both in the dynamics and the acoustics. In many of these cases the coherent collapse of the cloud of bubbles can cause a substantial increase in the radiated noise and potential for damage. Much recent interest has focused on the dynamics and acoustics of finite clouds of cavitation bubbles because of these very destructive effects (see, for example, Knapp (5), Bark and van Berlekom (6), Soyama et al. (7)). The purpose of the computational investigations outlined in this paper is to explore the various phenomena which can occur in the dynamics anfd acoustics of these bubbly cavitating flow and, where possible, to compare these with experimental observations.
Numerous investigators (for example, Knapp (5), Wade and Acosta (8), Bark and van Berlekom (6), Shen and Peterson (9,10), Bark (11), Franc and Michel (12), Hart et al. (13), Kubota et al. (14,15), Le et al. (16), de Lange et al. (17), Kawanami et al. (18)) have studied the complicated flow patterns involved in the production and collapse of cloud cavitation on a hydrofoil. The basic features of the cyclic process of cloud formation and collapse (whether on a stationary or oscillating foil) are as follows. The growth phase usually involves the expansion of a single attached cavity, at the end of which a re-entrant jet penetrates the cavity from the closure region. This penetration breaks the cavity into a bubbly cloud which collapses as it is convected downstream.
The radiated noise all occurs during this bubbly part of the cycle. It consists of pressure pulses of very short duration and large magnitude. The pulses have been observed and measured by a number of investigators including Bark (11), Bark and van Berlekom (6), Le et al. (16), Shen and Peterson (9,10), McKenney and Brennen (19) and Reisman et al. (20). More recently, Reisman et al. (1) have made measurements of the impulsive pressures on the suction surface of a hydrofoil (within the cloud cavitation), have simultaneously measured the radiated pulses and have correlated these pressure traces with images from high-speed movies. Very large pressure pulses were recorded by the surface transducers, with typical magnitudes as large as 10bar and durations of the order of 10−4s. These help to explain the enhanced noise and cavitation damage associated with cloud cavitation. For example, the large impulsive surface loadings due to these pulses could be responsible for the foil damage reported by Morgan (21), who observed propeller blade trailing edges bent away from the suction surface and toward the pressure surface.
Reisman et al. (1) also correlated high-speed movies of the clouds with the pressure measurements and found that the pressure pulses recorded (both on the foil surface and in the far field) were associated with specific structures (more precisely, the dynamics of specific structures) which are visible in the movies. Indeed, it appears that several types of propagating structures (shock waves) are formed in a collapsing cloud and dictate the dynamics and acoustics of collapse. One type of shock wave structure is associated with the coherent collapse of a well-defined bubble cloud which separates from the rear of the cavitation zone and is convected downstream. This type of structure causes the largest impulsive pressures and radiated noise. The pulses it produces are termed global pulses since they are recorded almost simultaneously by all transducers. The high-speed motion pictures showed that the cavitation cloud undergoes a rapid and coherent collapse and that these collapses generate the global pulses. It was noted that such cloud collapses do not involve large and rapid changes in the volume of the cloud. Rather, they involve rapid and propagating changes in the void fraction distribution within the cloud.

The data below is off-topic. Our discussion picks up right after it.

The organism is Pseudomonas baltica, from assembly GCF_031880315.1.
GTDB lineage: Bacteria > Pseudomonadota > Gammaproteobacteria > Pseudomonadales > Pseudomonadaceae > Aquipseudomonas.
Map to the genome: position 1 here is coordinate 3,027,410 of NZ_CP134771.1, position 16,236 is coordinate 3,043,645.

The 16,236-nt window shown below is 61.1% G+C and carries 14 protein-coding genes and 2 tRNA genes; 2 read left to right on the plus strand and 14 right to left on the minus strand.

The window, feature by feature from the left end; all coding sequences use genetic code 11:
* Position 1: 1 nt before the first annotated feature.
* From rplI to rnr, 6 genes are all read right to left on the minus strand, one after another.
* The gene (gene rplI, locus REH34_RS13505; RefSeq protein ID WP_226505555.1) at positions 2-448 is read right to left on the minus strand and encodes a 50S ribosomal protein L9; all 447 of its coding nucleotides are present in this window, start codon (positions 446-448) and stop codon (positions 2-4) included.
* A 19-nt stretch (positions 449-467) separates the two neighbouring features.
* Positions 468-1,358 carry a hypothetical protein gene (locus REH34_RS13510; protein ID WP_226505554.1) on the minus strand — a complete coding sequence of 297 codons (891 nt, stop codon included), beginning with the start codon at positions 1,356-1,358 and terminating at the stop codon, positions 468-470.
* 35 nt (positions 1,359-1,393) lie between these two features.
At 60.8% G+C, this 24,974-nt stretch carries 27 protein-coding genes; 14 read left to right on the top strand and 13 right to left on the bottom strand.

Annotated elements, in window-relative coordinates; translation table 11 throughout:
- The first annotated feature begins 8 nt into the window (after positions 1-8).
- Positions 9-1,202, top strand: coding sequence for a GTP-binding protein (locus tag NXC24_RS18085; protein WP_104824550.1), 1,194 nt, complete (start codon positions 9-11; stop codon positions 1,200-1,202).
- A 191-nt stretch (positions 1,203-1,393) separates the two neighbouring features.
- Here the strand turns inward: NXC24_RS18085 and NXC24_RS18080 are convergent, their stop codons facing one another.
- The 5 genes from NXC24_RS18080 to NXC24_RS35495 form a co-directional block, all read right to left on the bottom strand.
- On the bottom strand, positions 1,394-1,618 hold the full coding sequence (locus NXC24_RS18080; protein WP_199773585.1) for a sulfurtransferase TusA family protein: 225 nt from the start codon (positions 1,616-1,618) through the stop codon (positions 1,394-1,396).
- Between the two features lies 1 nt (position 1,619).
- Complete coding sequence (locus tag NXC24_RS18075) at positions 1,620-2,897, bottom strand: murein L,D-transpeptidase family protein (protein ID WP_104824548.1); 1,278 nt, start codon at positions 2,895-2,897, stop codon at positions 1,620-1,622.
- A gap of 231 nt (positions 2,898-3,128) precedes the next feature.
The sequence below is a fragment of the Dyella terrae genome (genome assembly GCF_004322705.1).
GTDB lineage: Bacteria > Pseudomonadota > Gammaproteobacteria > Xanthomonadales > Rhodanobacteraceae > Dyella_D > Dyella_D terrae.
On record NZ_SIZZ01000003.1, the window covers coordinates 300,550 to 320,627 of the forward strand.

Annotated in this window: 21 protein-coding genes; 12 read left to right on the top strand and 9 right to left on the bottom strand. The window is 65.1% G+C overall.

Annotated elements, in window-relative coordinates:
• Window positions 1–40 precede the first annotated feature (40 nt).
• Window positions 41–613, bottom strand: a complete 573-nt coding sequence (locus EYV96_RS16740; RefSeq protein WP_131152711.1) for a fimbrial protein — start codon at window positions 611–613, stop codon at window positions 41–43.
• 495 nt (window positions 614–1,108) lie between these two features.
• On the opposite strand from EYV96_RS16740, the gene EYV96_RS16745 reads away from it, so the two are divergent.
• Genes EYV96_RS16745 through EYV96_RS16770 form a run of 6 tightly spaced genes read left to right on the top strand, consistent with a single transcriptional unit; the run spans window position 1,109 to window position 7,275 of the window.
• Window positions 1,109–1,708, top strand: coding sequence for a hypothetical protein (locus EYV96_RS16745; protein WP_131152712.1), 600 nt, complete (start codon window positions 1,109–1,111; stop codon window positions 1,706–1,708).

Unexpectedly, two other types of structures were observed. Typically, the pulses produced by these structures were registered by only one transducer and these events were therefore termed local pulses. They are recorded when an ephemeral, localized and transient low void fraction structure forms in the bubbly cavitating cloud and happens to pass over the face of the transducer. While these local events are smaller and therefore produce less radiated noise, the pressure pulse magnitudes are almost as large as those produced by the global events. How and why these low void fraction structures (shock waves) form in the flow is not at all clear.
Finally, we note that injection of air into the cavitation on the suction surface can substantially reduce the magnitude of the pressure pulses produced (Ukon (22), Arndt et al. (23), Reisman et al. (24)). However Reisman et al. (25) have shown that the bubbly shock wave structures still occur; but with the additional air content in the bubbles, the pressure pulse magnitudes are greatly reduced.